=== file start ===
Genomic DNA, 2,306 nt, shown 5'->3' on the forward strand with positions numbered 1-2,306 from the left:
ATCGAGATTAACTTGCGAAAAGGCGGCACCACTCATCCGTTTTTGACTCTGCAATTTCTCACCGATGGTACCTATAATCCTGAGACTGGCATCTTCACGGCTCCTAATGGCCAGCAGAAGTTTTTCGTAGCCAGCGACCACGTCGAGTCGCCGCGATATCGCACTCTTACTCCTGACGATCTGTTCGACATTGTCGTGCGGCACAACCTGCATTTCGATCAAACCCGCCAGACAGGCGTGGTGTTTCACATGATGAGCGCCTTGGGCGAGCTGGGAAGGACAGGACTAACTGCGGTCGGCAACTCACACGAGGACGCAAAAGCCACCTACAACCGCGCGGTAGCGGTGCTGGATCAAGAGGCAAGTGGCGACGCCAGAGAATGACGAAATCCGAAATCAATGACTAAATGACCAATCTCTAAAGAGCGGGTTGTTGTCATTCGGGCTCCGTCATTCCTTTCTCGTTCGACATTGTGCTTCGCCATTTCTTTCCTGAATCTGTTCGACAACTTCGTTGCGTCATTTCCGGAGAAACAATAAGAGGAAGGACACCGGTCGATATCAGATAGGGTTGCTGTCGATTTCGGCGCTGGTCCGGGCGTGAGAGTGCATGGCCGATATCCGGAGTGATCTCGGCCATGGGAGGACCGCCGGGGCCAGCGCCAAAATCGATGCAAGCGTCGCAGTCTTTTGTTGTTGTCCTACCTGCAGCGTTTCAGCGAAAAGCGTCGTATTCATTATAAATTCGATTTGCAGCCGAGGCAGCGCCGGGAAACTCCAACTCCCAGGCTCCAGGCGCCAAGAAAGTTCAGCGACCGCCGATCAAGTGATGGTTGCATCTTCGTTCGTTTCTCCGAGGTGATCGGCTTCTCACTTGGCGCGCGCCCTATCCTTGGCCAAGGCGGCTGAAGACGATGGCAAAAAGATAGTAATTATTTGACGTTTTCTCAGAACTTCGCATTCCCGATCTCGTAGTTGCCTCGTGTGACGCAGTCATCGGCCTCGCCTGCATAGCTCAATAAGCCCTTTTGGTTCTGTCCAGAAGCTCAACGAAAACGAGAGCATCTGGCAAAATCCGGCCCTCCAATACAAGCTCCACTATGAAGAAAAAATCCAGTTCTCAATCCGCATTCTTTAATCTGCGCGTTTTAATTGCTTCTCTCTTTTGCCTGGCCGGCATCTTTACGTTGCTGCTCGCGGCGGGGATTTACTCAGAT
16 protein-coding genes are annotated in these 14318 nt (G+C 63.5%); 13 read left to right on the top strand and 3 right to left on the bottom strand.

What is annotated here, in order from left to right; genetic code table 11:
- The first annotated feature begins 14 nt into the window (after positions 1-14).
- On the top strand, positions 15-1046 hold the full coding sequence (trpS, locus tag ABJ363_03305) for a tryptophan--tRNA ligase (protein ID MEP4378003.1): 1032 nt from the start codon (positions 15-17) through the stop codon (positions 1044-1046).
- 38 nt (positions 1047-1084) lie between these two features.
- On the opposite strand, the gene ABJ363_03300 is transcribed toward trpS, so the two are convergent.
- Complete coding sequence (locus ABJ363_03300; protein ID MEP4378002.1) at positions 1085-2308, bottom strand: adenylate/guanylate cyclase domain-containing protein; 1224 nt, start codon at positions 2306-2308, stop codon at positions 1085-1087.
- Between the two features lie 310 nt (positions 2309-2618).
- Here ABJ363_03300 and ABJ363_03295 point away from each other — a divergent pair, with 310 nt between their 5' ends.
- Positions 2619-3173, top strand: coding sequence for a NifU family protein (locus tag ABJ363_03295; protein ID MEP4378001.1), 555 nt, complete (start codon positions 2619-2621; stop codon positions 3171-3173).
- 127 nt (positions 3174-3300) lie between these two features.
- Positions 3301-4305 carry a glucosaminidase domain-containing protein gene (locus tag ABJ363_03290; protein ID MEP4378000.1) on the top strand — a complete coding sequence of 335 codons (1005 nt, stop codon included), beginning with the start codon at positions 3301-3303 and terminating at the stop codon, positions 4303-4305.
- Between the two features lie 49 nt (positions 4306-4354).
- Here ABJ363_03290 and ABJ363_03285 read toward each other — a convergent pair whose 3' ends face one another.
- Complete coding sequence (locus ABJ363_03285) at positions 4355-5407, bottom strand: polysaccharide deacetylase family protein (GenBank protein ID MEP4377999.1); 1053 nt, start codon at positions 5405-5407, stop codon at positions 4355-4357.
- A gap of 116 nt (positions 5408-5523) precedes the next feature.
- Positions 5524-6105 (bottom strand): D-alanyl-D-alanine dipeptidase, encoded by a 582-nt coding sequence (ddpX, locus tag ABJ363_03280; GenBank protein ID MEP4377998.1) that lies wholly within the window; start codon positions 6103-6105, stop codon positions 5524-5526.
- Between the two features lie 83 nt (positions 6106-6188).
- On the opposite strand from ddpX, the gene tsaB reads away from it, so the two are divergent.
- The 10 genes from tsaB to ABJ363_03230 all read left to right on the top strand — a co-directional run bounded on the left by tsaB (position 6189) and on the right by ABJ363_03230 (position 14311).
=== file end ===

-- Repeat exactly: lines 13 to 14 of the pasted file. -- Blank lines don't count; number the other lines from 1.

- 127 nt (positions 3174-3300) lie between these two features.
- Positions 3301-4305 carry a glucosaminidase domain-containing protein gene (locus tag ABJ363_03290; protein ID MEP4378000.1) on the top strand — a complete coding sequence of 335 codons (1005 nt, stop codon included), beginning with the start codon at positions 3301-3303 and terminating at the stop codon, positions 4303-4305.